Using Lysine Adducts of Human Serum Albumin to Investigate the Disposition of Exogenous Formaldehyde in Human Blood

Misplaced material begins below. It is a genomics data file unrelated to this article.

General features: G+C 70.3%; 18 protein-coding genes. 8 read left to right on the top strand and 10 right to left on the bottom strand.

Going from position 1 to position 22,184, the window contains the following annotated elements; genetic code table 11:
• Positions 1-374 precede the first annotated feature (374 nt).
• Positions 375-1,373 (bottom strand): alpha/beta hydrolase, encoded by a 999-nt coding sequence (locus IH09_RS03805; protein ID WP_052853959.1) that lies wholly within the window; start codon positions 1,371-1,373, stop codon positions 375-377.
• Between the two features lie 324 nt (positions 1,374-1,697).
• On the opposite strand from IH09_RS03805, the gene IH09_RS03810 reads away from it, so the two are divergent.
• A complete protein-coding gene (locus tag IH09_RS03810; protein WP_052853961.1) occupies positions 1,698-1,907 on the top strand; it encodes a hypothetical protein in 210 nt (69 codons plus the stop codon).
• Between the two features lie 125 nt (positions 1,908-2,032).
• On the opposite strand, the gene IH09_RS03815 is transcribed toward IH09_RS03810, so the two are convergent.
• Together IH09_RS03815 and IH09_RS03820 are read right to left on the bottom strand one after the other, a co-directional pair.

Formaldehyde is a human carcinogen that readily binds to nucleophiles, including proteins and DNA. To investigate whether exogenous formaldehyde produces adducts in extracellular fluids, we characterized modifications to human serum albumin (HSA) following incubation of whole blood, plasma, and saliva with formaldehyde at concentrations of 1, 10 and 100 μM. The only HSA locus that showed the presence of formaldehyde modifications was Lys199. A N(6)-Lys adduct with added mass of 12 Da, representing a putative intramolecular crosslink, was detected in biological fluids that had been incubated with formaldehyde but not in control fluids. An adduct representing N(6)-Lys formylation was detected in all fluids, but levels did not increase above control values over the tested range of formaldehyde concentrations. An adduct representing N(6)-Lys199 acetylation was also measured in all samples. We then applied the assay to repeated samples of human plasma from 6 nonsmoking volunteer subjects (from Berkeley, CA), and single samples of serum from 15 workers exposed to airborne formaldehyde at about 1.5 ppm in a production facility and 15 control workers from Tianjin, China. Although all human plasma/serum samples contained basal levels of the products of N(6)-Lys formylation and acetylation, the putative crosslink product was not detected. Since the putative crosslink was observed in plasma incubated with formaldehyde at 1 μM, this suggests that the endogenous concentration of formaldehyde in serum was much lower than reported in the literature. Furthermore, concentrations of the formyl adduct were not higher in workers exposed to formaldehyde at about 1.5 ppm than in controls. Follow-up in vitro experiments with gaseous formaldehyde at 1.4 ppm detected the putative crosslink in plasma but not whole blood. This combination of results suggests that N(6) formylation occurs within cells with subsequent release of adducted HSA to the systemic circulation. Comparing across human samples, levels of N(6)-Lys199 formyl adducts were present at similar concentrations in subjects from California and China (about 1 mmol/mol HSA), but N(6)-Lys199 acetyl adducts were present at higher concentrations in Chinese subjects (0.34 vs. 0.13 mmol/mol HSA).